5. The Illini, Ramblers and other Illinois college sports teams soon could be on the board for bettors at casinos statewide under a measure passed yesterday by lawmakers in Springfield. The bill heading to Gov. Pritzker’s desk would eliminate a ban on wagers on in-state college teams.
  6. CPS elementary school teacher Olga Quiroga, who died a year ago from COVID-19, was remembered yesterday at a ceremony unveiling new street signs honoring her. Family and friends gathered for the ceremony outside Funston Elementary School, where Quiroga last taught.
  7. The Union Stockyards on the South Side had defined Chicago as the “hog butcher to the world.” Now, 50 years after its closing, the “Yards” will once again be a manufacturing haven — of a fungi-based protein. Nature’s Fynd announced it’s bringing the product — known as “Fy” — to Chicagoans, along with a 200,000-foot addition of manufacturing space to come in 2022.

A bright one

In Pilsen, an artist uses an iconic Aztec warrior figure to symbolize stages of life

“It’s all about the evolution,” Chicago muralist Mauricio Ramirez says of his latest work, titled “Pilsen Warrior Mural.”

The mural, which spans the side of an apartment building at 1541 W. 18th St., features three brightly colored figures at different stages of life.

A young child gazes up at a teenage boy wearing a Mexican serape. And there’s an Aztec eagle warrior — a figure from the ancient culture, seen in an eagle headdress and carrying a decorated shield — who collected sacrifices for the gods, including Huitzilopochtli, the Mexican god of war, also often depicted as an eagle.


Mauricio Ramirez combined images of a young boy and an Aztec eagle warrior in his “Pilsen Warrior Mural.” The mural at 1541 W. 18th St. is meant to portray evolution and to honor the iconic figure.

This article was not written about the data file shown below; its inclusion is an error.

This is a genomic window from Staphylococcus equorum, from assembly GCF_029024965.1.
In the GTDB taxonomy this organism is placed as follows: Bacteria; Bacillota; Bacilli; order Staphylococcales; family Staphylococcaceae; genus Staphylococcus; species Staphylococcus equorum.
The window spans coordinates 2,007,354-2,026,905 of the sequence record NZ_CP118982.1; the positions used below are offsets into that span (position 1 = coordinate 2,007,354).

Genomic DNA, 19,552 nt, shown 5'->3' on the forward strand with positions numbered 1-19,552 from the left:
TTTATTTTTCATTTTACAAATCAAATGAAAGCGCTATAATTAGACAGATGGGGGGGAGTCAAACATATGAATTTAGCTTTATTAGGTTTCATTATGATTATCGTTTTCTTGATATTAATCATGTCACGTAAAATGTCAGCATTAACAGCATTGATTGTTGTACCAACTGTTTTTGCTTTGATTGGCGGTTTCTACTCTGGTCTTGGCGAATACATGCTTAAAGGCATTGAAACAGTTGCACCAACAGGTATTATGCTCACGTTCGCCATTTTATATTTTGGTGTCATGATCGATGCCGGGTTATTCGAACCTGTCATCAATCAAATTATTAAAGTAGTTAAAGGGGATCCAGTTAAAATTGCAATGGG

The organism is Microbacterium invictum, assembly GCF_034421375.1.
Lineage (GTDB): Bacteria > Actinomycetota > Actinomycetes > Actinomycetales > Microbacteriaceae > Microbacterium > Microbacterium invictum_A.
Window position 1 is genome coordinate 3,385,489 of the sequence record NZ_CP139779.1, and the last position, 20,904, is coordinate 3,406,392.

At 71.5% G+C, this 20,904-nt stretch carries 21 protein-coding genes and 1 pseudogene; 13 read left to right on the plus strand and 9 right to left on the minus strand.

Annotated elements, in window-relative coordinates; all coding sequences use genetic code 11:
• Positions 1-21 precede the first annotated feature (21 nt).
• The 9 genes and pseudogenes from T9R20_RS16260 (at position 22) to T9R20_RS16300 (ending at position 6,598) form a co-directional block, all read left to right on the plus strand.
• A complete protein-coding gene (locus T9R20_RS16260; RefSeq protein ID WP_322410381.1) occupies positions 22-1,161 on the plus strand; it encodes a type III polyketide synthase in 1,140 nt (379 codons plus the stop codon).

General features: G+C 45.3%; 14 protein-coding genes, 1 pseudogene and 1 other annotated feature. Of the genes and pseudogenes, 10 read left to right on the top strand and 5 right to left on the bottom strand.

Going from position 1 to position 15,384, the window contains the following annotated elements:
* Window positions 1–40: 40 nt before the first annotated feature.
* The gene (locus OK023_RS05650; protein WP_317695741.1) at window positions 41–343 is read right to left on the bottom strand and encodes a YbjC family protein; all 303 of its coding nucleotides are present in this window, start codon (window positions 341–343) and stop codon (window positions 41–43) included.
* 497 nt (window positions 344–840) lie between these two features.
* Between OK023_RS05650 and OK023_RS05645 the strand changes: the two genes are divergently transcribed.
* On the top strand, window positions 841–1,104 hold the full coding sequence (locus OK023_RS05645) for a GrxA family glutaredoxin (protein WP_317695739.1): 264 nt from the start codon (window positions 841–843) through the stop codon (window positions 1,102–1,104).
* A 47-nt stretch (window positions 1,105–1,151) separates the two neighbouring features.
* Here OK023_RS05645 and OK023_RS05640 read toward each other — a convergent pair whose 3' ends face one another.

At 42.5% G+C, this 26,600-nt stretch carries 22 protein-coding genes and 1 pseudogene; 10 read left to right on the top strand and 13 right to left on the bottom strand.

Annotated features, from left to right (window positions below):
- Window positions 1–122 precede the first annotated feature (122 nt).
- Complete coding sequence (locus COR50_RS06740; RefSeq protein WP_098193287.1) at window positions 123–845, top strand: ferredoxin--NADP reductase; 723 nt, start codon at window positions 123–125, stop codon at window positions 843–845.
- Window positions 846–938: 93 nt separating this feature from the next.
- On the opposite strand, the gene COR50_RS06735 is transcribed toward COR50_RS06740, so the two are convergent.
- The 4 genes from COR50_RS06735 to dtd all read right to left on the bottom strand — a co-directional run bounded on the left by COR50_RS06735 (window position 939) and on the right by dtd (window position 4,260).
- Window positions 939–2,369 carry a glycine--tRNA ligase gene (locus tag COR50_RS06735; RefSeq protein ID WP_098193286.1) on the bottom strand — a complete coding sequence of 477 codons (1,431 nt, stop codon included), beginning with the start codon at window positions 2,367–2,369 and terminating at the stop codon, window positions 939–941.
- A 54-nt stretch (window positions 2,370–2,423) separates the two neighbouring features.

The mural “talks about evolution and generations, how certain traditions get passed down,” he says.

Ramirez, 32, says he divided the mural into triangular sections and left some of those spaces at street level open for passers-by to help paint.

“A lot of my approach to public art is getting the community involved,” he says. “For this mural, I wanted them to come out, to ultimately give them ownership of the work that’s going up.”

Amelia Ickes has more on the story behind the mural here.

From the press box

Your daily question ☕

If you could commission a mural honoring one Chicagoan, who would you choose and where would you have it painted?

Email us (please include your first name and where you live) and we might include your answer in the next Afternoon Edition.

Yesterday we asked you: Say you’ve been tasked with making a pandemic time capsule to be dug up in 50 years — what would you put in it?

Here’s what some of you said…

“Definitely a picture of Carole Baskin and Joe Exotic. They were basically the kick-off of the lockdown nightmare.” — Howie Corwin-Kent

“The top 25 selling musical albums released in 2020 — music helped so many people mentally throughout quarantine, and it’s one of the only things we still had while locked inside.” — Joe Duhownik

“I’d put in a face mask, hand sanitizer, Clorox wipes, pajamas, pics of the desolate city and Lakefront, a Black Lives Matter protest sign and wine.” — Tami Goldmann

“Masks, hand sanitizer, anti-bacterial wipes and toilet paper. Because it’s everything that was in demand. Not only not that, if there should be a pandemic in 50 years there’s a stash.” — Jackie Waldhier